One of the reasons, past kidnappings aside, the beatings with bars of l’occitane soap wrapped in sheets of uncountable threadcount aside, why we live underground is because even in donkay, even in roughshod and openspaced American donkay there are people that act in the belief of a donkay culture when they talk to you, a misguidence which has probably always exisited in the young and a miscadence so clear that it has even been publicly attributed to animated penguins, if we recall correctly.
For us, to be in a room and have a guy lurching forward in sickly compatriotism to ask you awedly if you have read the Joao chronicles, and worse, inferring it, worse again because you have, well it can turn you off.
That doesn’t mean that the obsessive journal kept by Joao Pessoa, a Portuguese trader who stayed on in China to have a family, hasn't been read by most in the academy, and usually in their teens.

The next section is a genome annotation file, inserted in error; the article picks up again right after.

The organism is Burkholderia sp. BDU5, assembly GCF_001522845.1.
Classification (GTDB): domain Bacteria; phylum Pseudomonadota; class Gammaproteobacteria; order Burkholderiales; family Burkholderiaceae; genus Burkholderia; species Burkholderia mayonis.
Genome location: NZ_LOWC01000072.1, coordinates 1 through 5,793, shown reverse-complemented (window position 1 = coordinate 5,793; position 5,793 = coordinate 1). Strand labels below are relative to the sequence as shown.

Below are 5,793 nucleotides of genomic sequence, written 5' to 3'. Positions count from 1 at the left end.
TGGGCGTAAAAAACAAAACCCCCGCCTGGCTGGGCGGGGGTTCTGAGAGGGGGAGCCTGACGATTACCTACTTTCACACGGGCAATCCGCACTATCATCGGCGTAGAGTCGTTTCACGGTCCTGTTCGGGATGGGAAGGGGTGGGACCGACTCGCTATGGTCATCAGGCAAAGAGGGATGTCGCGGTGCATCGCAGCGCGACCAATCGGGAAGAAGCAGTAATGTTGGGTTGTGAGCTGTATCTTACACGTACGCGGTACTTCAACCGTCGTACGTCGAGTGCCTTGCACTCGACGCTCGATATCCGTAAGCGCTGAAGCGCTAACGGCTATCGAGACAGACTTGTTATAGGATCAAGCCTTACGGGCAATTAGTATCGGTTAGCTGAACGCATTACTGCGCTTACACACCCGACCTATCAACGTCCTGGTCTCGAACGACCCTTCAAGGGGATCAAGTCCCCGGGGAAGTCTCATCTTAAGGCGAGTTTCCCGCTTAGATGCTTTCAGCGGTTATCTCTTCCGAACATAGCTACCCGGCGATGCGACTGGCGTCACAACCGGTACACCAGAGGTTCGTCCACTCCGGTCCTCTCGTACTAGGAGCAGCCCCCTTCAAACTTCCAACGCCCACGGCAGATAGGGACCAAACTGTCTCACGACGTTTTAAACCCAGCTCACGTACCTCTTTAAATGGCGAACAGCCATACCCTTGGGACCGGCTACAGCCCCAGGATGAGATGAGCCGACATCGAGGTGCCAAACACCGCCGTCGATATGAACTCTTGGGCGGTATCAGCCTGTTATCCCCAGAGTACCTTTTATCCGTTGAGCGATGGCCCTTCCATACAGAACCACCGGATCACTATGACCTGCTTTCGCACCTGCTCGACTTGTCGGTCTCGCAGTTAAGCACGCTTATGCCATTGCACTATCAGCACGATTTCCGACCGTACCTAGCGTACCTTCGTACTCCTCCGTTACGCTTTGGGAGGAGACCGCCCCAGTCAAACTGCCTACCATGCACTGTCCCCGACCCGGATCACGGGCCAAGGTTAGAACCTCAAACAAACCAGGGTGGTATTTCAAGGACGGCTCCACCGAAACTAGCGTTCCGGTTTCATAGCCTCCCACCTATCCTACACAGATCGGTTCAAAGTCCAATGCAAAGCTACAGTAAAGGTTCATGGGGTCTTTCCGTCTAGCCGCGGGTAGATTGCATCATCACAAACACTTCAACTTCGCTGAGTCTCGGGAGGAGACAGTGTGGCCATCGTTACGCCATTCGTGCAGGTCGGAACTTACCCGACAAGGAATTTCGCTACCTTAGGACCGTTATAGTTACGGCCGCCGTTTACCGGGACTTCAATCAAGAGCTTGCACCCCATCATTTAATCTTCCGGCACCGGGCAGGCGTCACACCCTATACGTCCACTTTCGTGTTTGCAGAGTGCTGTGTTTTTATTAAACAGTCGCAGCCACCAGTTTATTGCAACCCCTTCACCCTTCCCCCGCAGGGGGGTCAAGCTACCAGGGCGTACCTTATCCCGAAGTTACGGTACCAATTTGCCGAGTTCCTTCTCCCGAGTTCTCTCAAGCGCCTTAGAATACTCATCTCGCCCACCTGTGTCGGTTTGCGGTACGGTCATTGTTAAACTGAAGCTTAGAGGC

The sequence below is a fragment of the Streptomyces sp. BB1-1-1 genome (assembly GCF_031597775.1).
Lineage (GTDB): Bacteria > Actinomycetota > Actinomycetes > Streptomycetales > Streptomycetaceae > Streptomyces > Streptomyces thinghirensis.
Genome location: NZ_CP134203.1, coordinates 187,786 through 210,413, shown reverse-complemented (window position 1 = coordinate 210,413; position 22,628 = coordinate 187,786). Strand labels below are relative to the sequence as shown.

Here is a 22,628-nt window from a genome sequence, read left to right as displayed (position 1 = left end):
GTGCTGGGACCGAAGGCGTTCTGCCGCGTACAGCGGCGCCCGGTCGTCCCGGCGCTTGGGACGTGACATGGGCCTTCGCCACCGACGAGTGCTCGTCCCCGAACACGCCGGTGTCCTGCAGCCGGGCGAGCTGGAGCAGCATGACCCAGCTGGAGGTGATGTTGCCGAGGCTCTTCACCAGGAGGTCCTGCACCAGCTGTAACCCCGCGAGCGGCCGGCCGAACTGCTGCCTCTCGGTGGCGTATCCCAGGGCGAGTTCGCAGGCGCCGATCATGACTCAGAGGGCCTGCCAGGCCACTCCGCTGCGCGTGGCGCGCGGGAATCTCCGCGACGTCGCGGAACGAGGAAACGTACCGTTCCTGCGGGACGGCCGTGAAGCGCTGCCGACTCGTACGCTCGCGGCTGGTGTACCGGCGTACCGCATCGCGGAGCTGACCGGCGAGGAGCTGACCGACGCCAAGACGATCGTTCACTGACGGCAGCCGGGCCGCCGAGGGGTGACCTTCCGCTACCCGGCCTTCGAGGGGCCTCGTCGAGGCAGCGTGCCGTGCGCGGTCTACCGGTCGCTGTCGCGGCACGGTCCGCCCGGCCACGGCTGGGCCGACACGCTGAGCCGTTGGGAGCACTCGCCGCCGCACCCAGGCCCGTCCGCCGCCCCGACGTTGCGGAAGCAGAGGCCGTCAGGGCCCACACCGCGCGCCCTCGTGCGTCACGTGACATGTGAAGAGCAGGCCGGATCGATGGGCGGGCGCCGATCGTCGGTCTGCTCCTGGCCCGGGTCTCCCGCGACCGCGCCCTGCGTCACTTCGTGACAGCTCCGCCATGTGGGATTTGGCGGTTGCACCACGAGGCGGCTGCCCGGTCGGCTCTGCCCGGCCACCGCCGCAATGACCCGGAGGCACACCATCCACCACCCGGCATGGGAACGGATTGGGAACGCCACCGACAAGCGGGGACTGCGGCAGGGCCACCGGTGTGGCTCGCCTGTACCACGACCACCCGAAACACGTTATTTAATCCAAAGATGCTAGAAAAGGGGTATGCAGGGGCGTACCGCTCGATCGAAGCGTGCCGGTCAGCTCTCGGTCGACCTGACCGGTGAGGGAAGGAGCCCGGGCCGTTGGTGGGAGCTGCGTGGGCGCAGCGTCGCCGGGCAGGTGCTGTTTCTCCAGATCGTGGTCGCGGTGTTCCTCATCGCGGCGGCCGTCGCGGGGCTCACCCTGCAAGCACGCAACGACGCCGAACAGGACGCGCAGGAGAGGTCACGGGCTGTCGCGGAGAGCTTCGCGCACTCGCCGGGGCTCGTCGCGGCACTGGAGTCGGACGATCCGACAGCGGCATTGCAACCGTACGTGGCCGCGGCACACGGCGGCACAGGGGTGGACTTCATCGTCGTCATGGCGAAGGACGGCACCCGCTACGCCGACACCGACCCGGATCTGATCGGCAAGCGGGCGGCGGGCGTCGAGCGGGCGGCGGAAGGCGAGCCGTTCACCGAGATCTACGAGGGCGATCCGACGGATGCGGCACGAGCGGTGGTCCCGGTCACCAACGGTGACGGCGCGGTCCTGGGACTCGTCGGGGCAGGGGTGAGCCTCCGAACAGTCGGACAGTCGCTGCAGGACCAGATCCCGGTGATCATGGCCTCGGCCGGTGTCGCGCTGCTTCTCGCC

He wrote a song a day, song dedicated to his below-mentioned wife and son, the latter of which seems to have left before age 10 to be a fisher-tote, common at the time, and indeed this selection comes from what is called the post-rai section of the cronicles, rare in that it’s written in Portuguese, when most from this period are in a phonetic written form of the local dialect personal enough to remain as of now undeciphered, though admittedly few have tried, or so we divine from our own absolute lack of effort in those years, especially when compared to the rate of soilage occuring to the swiped linen tablenapkin kept crumpled under the academy bunk mattress.
In public, the songs, invevitably occupying the same niche as 'outed' member Ruben Dario, are often sung into the fruity silence of a woodpaneled room by a whisky-toasting academy member, maybe bourbon or red wine substituted, though perhaps for the company, our bellys always wrong for the drink.
Veio visitar a mim?
Ele ta lindin.
Que ele ia pro mar,
Quando ele ta no lar.